Why Europe and the West? Why Not China?
David S. Landes
he world history of technology is the story of a long, protracted inversion. As late as the end of the ﬁrst millennium of our era, the civilizations of Asia were well ahead of Europe in wealth and knowledge. The Europe of what we call the Middle Ages (say, tenth century) had regressed from the power and pomp of Greece and Rome, had lost much of the science it had once possessed, had seen its economy retreat into generalized autarky. It traded little with other societies, for it had little surplus to sell, and insofar as it wanted goods from outside, it paid for them largely with human beings. Nothing testiﬁes better to deep poverty than the export of slaves or the persistent exodus of job-hungry migrants. Five hundred years later, the tables had turned. I like to summarize the change in one tell-tale event: the Portuguese penetration into the Indian Ocean led by Vasco da Gama in 1498. This was an extraordinary achievement. Some scholars will tell you that it was some kind of accident; that it could just as easily have been Muslim sailors, or Indian, or Chinese to make the connection from the other direction. Did not the Chinese send a series of large ﬂeets sailing west as far as the east African coast in the early ﬁfteenth century— bigger, better and earlier than anything the Portuguese had to show? Don’t you believe it. These afﬁrmations of Asian priority are especially prominent and urgent nowadays because a new inversion is bringing Asia to the fore. A “multicultural” world history ﬁnds it hard to live with a eurocentric story of achievement and transformation. So a new would-be (politically correct) orthodoxy would have us believe that a sequence of contingent events (gains by Portugal and then others in the Indian Ocean, followed by conquests by Spain and then others in the New World) gave Europe what began as a small edge and was then worked up into centuries of dominion and exploitation. A gloss on this myth contends that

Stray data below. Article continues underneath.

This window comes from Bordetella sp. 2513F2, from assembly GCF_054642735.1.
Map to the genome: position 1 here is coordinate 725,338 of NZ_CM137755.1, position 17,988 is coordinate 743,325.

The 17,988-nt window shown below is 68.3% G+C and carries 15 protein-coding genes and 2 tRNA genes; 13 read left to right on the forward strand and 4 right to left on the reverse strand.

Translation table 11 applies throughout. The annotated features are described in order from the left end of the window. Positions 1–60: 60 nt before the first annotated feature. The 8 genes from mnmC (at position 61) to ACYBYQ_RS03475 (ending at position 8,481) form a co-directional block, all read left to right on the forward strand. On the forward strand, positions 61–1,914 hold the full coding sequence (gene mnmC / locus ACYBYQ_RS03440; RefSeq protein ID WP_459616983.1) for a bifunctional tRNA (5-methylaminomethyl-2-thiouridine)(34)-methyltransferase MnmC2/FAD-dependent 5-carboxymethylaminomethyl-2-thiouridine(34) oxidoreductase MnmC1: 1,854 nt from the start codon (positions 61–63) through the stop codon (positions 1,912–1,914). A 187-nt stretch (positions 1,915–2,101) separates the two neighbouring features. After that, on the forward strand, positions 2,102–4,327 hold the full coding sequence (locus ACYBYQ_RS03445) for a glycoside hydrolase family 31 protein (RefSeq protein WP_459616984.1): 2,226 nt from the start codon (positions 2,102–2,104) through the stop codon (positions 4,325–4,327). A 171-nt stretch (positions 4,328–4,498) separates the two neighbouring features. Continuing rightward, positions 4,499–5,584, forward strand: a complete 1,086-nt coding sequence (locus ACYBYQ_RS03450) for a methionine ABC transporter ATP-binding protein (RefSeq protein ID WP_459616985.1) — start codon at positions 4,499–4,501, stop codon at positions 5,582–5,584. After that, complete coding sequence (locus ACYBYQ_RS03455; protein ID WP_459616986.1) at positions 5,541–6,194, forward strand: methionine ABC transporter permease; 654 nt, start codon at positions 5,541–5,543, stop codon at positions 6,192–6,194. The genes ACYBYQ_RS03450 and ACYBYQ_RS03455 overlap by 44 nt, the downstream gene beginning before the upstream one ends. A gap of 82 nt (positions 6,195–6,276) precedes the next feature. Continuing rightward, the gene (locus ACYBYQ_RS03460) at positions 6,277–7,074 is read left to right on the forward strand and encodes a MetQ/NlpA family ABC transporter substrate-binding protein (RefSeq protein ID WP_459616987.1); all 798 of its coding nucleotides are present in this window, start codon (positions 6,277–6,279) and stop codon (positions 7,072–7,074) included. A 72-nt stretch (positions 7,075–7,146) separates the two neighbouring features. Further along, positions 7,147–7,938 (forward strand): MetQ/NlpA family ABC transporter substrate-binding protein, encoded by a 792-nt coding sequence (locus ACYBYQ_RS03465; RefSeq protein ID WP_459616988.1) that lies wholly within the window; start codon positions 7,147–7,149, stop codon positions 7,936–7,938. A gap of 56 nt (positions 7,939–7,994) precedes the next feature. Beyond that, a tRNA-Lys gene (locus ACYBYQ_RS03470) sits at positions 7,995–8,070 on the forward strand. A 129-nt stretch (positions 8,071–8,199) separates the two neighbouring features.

y David S. Landes is Emeritus Professor of Economics, Harvard University, Cambridge, Massachusetts.
Journal of Economic Perspectives
a number of non-European societies were themselves on the edge of a technological and scientiﬁc breakthrough; that in effect, European tyranny (to paraphrase Thomas Gray’s “Elegy Written in a Country Churchyard”), “froze the genial current of the [Asian] soul.” A variant on this history-as-accident (or luck) is the pendulum approach associated with Jack Goody’s (1996) book, East in the West. Everything starts on an even keel thanks to the allegedly common heritage of the Bronze Age; but then different parts move ahead, only to be caught up and passed by others, which then lose ground to their predecessors. So Europe was just especially lucky, taking the lead at the crucial turn to the Industrial Revolution. But Asia’s turn will now come; indeed is already coming. As Goody (pp. 231–232) writes: “[I ]t is a pendular movement that continues today, with the East now beginning to dominate the West in matters of the economy.” As for efforts to understand this European success— especially explanations based on allegedly deep characteristics that were present in Europe but wanting in China—such efforts are irrelevant, writes Goody (p. 238): . . . since all these features must have been present [in China] at the earlier period. Those discussions can be seen for what they are, as representing the understandable but distorting tendency of Europeans to inﬂate their overall contribution to world society and even to ‘Western civilisation’, a tendency reinforced by their undoubted achievements over the past few centuries. Such inﬂation of oneself inevitably involves the deﬂation of others; self-congratulation is a zero-sum game. But of course, Westerners were not alone in noticing some European deep characteristics. Thus Abu...